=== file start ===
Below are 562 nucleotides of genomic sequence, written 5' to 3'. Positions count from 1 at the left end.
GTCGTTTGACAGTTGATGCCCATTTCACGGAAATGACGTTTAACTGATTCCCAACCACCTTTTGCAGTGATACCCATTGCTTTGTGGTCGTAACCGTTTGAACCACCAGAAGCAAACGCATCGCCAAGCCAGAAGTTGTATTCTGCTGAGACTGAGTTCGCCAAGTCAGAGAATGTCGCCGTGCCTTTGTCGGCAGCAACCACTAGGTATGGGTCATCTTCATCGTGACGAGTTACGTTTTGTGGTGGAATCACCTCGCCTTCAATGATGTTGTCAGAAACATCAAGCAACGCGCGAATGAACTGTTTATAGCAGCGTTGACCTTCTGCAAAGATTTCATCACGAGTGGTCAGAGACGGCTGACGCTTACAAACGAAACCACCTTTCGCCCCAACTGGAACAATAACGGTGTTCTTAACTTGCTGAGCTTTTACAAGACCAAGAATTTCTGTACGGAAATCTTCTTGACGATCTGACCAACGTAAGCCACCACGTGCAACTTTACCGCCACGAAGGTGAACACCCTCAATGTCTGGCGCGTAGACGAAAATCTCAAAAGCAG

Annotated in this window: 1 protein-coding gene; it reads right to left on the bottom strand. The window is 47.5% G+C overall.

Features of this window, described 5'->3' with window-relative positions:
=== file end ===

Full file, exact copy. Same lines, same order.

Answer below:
Below are 562 nucleotides of genomic sequence, written 5' to 3'. Positions count from 1 at the left end.
GTCGTTTGACAGTTGATGCCCATTTCACGGAAATGACGTTTAACTGATTCCCAACCACCTTTTGCAGTGATACCCATTGCTTTGTGGTCGTAACCGTTTGAACCACCAGAAGCAAACGCATCGCCAAGCCAGAAGTTGTATTCTGCTGAGACTGAGTTCGCCAAGTCAGAGAATGTCGCCGTGCCTTTGTCGGCAGCAACCACTAGGTATGGGTCATCTTCATCGTGACGAGTTACGTTTTGTGGTGGAATCACCTCGCCTTCAATGATGTTGTCAGAAACATCAAGCAACGCGCGAATGAACTGTTTATAGCAGCGTTGACCTTCTGCAAAGATTTCATCACGAGTGGTCAGAGACGGCTGACGCTTACAAACGAAACCACCTTTCGCCCCAACTGGAACAATAACGGTGTTCTTAACTTGCTGAGCTTTTACAAGACCAAGAATTTCTGTACGGAAATCTTCTTGACGATCTGACCAACGTAAGCCACCACGTGCAACTTTACCGCCACGAAGGTGAACACCCTCAATGTCTGGCGCGTAGACGAAAATCTCAAAAGCAG

Annotated in this window: 1 protein-coding gene; it reads right to left on the bottom strand. The window is 47.5% G+C overall.

Features of this window, described 5'->3' with window-relative positions: